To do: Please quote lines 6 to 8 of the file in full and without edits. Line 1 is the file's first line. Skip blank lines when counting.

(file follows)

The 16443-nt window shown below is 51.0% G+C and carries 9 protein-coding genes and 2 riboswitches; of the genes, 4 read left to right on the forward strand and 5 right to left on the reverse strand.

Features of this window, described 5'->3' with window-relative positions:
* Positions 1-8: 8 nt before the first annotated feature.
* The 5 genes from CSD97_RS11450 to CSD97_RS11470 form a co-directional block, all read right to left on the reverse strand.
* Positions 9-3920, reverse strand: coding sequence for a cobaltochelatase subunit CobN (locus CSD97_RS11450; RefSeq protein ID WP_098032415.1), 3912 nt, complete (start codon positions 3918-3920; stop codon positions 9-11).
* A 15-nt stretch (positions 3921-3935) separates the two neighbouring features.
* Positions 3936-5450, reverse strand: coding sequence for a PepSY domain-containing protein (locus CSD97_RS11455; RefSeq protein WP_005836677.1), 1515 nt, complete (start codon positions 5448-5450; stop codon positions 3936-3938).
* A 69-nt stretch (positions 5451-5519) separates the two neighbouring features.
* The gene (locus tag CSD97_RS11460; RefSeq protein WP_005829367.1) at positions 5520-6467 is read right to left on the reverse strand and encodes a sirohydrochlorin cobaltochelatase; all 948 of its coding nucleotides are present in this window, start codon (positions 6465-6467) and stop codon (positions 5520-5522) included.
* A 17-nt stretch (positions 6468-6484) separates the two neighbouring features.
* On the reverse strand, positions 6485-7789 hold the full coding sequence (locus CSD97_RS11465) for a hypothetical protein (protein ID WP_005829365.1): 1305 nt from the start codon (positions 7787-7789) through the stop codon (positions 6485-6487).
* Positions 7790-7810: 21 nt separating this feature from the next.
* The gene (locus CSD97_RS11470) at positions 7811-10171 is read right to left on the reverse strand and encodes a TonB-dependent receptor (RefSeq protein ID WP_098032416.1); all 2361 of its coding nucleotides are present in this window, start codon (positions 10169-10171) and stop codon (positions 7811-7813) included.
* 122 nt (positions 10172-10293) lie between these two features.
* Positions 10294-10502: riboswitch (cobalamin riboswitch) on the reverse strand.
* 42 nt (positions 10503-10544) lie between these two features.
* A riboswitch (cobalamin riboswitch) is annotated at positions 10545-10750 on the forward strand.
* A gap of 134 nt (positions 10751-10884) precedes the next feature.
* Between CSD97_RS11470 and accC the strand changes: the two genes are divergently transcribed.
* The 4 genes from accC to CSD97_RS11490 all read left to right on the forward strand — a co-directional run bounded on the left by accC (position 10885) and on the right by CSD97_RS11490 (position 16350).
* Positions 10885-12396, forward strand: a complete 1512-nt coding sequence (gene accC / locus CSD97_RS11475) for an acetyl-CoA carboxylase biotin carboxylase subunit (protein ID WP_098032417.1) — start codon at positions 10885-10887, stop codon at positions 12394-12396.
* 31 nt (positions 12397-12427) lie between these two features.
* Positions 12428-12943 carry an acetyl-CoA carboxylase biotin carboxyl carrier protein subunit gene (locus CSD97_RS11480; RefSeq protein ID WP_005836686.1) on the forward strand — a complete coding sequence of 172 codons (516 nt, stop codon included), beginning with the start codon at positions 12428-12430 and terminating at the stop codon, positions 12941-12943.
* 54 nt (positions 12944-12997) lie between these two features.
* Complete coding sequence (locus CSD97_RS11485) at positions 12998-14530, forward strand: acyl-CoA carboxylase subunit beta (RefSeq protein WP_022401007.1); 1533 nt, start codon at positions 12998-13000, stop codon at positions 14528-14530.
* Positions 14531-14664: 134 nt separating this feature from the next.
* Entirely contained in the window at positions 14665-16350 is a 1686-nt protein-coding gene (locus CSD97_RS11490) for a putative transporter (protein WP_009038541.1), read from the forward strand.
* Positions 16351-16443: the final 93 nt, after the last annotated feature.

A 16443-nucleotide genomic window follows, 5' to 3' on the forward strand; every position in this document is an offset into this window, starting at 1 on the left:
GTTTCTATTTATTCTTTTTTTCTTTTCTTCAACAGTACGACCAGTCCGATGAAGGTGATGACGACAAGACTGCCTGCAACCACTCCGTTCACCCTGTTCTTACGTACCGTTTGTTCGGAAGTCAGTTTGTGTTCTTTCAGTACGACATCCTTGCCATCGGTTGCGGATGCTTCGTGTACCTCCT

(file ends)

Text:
* A 15-nt stretch (positions 3921-3935) separates the two neighbouring features.
* Positions 3936-5450, reverse strand: coding sequence for a PepSY domain-containing protein (locus CSD97_RS11455; RefSeq protein WP_005836677.1), 1515 nt, complete (start codon positions 5448-5450; stop codon positions 3936-3938).
* A 69-nt stretch (positions 5451-5519) separates the two neighbouring features.